With outright lies being circulated about Metro – and its befuddling approach to managing and improving Glendoveer facilities – the regional government’s leaders are struggling with the recreational park’s future …
People – a lot of people – turned what was intended to be an informational open house into a venting session, letting Metro Counselors know their displeasure of changes proposed – and others rumored to be proposed – to the facility.
Story and photos by David F. Ashton
The turnout of neighbors and Glendoveer facility users to an open house on August 1 of about 500 would be admired by most governmental agencies seeking citizen input. The mostly-negative tone of the respondents who came put the Metro Counselors on edge.
Glendoveer includes two 18-hole golf courses, four covered tennis courts, and a two-mile fitness trail circling the property. The Ringside Steakhouse – along with a pro shop, a clubhouse, and a driving range – are also located on the property.
Many people attending the Glendoveer open house say they’re upset and angry about changes that might be made to the golf course and trail.
When Metro took over Glendoveer Golf Course property and facilities in the early 1990s, it was its entry into operating parks.
Now, twenty years later, Portland’s regional governmental body is mulling over how best to improve, maintain, and manage the 242-acre site, which is located east of NE 148th Avenue and occupies the entire space between NE Halsey and Glisan Streets. The site sports two 18-hole golf courses, a tennis center, a restaurant, and Metro’s most popular hiking and walking trail.
Person after person with whom we spoke at that early evening open house strongly expressed distain for the many changes to the property being bandied about.
Metro Councilor Barbara Roberts to a rancorous comment at this packed Glendoveer open house booth.
For example, Tom Slyter told us, “I’m opposed to any changes here. I think it’s a fine golf course. There’s a lot of activity that goes on here, including the nature trail.”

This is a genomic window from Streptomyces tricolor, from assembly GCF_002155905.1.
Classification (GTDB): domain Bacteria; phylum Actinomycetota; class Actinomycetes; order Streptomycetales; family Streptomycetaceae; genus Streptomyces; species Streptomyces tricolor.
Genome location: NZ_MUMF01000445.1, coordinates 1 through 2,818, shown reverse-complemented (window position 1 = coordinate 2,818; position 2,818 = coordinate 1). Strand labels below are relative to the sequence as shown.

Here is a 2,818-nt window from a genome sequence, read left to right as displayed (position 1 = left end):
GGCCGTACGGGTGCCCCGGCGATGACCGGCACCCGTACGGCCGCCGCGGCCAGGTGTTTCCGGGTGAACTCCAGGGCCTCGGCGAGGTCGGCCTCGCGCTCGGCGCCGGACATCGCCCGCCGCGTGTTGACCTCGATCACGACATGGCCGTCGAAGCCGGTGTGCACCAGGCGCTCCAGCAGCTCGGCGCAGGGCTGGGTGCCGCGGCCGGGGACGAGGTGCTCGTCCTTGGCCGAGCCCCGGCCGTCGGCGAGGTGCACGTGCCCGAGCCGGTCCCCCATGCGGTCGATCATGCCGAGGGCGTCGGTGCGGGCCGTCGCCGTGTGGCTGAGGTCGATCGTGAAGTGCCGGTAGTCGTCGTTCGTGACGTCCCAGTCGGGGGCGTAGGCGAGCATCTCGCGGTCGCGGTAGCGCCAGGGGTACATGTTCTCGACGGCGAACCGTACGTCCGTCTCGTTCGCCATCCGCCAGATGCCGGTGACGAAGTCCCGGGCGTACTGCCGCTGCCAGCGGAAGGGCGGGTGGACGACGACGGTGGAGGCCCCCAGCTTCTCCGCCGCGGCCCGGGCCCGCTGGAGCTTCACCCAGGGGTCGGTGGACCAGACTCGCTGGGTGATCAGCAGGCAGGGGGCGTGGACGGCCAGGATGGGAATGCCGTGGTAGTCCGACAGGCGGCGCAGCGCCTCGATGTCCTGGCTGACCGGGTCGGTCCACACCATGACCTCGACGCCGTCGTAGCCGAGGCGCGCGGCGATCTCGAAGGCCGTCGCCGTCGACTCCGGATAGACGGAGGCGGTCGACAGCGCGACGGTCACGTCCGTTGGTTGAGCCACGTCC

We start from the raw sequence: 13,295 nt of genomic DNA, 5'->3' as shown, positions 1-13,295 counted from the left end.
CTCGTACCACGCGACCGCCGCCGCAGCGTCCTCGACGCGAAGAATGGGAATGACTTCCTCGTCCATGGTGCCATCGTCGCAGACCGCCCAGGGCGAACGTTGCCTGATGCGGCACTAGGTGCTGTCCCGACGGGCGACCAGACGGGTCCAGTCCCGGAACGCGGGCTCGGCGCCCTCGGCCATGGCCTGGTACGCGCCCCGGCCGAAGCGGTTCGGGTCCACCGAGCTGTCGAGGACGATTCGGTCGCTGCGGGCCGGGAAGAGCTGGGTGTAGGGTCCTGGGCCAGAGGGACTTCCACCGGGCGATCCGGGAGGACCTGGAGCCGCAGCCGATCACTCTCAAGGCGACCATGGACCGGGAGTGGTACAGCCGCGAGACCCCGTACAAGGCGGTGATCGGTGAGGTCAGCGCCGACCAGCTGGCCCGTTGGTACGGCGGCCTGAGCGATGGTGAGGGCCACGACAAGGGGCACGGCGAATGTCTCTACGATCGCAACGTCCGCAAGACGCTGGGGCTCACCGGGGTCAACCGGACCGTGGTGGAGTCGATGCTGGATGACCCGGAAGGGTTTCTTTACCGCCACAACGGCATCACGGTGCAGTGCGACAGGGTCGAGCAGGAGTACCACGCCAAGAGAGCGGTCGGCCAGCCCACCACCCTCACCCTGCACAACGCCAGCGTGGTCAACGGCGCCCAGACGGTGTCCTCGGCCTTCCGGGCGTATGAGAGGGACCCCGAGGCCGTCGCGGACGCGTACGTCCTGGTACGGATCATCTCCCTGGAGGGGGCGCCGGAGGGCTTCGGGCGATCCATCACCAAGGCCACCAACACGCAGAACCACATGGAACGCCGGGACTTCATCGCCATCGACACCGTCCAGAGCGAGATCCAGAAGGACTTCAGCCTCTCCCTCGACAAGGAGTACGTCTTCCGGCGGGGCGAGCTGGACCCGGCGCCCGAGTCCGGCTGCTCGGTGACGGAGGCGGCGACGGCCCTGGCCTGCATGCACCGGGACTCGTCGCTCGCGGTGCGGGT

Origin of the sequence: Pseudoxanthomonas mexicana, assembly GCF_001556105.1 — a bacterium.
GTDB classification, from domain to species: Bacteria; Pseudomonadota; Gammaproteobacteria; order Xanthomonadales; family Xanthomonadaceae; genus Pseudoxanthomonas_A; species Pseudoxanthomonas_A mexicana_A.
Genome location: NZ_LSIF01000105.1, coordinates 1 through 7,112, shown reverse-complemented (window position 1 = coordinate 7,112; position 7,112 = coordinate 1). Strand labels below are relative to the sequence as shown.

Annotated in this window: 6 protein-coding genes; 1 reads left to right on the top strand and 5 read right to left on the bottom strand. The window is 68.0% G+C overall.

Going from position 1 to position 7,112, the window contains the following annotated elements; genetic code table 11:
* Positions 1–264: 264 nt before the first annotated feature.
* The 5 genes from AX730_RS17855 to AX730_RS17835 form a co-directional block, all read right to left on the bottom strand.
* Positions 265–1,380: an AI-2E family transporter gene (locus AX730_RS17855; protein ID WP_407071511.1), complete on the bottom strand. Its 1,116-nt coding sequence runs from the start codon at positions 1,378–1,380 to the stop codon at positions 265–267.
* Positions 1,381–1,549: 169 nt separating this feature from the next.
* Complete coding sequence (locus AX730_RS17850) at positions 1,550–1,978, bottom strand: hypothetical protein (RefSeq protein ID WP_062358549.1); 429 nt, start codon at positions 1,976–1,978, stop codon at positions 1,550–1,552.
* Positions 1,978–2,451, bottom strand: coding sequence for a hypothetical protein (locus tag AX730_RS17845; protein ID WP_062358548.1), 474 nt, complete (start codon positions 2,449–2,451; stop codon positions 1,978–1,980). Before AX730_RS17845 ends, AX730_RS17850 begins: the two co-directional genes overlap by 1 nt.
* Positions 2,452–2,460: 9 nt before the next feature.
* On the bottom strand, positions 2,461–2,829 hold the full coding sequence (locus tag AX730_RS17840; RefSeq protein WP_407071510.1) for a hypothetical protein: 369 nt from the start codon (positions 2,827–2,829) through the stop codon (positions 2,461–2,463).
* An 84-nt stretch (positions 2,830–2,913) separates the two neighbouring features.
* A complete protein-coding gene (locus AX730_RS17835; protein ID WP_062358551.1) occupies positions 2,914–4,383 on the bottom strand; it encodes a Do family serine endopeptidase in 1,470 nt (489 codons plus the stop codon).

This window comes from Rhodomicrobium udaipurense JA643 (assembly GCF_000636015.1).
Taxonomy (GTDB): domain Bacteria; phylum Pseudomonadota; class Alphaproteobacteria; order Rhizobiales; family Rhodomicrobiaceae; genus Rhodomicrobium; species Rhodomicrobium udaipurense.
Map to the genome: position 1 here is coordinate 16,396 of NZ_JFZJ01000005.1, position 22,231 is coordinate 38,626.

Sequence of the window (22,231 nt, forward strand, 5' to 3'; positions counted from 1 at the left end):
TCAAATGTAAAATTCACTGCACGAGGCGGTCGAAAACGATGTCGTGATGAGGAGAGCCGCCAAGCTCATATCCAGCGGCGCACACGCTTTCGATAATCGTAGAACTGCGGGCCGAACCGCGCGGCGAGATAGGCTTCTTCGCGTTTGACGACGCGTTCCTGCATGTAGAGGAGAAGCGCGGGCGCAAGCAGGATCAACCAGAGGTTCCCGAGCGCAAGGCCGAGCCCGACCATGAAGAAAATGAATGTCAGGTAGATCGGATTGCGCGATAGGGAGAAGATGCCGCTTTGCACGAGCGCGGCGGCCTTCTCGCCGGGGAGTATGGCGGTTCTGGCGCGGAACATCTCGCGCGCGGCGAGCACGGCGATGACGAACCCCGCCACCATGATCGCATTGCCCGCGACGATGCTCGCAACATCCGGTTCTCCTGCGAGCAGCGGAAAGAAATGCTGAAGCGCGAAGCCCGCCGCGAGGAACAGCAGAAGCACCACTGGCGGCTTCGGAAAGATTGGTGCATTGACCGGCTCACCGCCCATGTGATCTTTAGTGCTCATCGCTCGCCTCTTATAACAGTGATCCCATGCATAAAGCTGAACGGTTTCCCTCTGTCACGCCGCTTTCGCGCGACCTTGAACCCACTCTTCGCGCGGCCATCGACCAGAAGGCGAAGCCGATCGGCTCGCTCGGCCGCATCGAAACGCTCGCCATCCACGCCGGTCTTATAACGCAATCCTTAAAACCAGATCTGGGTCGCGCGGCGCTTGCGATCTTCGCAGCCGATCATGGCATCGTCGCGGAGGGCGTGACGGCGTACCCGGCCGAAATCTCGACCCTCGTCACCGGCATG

Taking it a step further, Slyter added, “Personally, I think Metro is an extra layer of government that isn’t needed. Sure, the water tower leaks; it should be fixed. I don’t think it makes sense to make changes here.”
Although he said he didn’t have any documentation, Slyter added, “The plans call for replacing the irrigation system. From what I see and believe, it works pretty well. But, I find it interesting that a member of their advisory committee works for an irrigation company.”
Glendoveer’s top golf pro, Jim Chianello, say he fears changes will diminish the number of golfers who use the courses – and the number of staff employed at the golf course, as well.
Greeting folks at the event was Jim Chianello, Glendoveer’s head golf pro, who opined, “We’d like to keep at 36 holes. We have a lot of people that would like to keep that here. The public is coming out and showing that they don’t want changes.”
Instead of large-scale changes, Chianello said that the recreation area just needs preservation. “Just like any maintenance project, when you’re working with Mother Nature, certain things are going to be required. But, based on their projections of money being allotted, I think it’s way too much. They’re looking at reducing the costs by reducing the size of the golf course to 27 or 18 holes.”
Rodger Jarmer gets folks in opposition to the changes to sign a petition. “This is one of the best open spaces in East Portland,” he says. “All the people around here have the opportunity to use it; and want it the way it is.”
“I play tennis here three times a week,” said Rick Trembley. “We have a large tennis community, and we want Glendoveer to keep the tennis courts. The building needs improvements. But, I don’t know if [Metro Counselors] are hearing our voices here in outer East Portland.”
Longtime outer East Portland parks activist Linda Robinson looked bemused as she watched the swirl of concerned, upset, and outright angry people who came to share their feelings.
“I think some people are misunderstanding the intent of Metro,” Robinson said. “Part of their intent is to figure out what part of their revenue to put back into the facilities in terms of maintenance and improvement – which is something they haven’t been doing.”
Robinson continued, “I think Metro is actually trying to improve the place, and really do want to know what people think. There have been some awful rumors going around, some of which are totally untrue. They’re considering several options; but, they are not going to be adding a park, they will not be selling any of it, they will not be building apartments or other buildings here.”
The comment on this poster sheet seems to sum of feelings of many who attended Metro’s Glendoveer open house.
In upcoming articles, we’ll delve into how Glendoveer is currently managed, changes suggested for the facility, and what may become of one of Portland’s most beloved green spaces.
To keep up to date with this project, see Metro’s Glendoveer website: CLICK HERE.
© 2011 David F. Ashton ~ East Portland News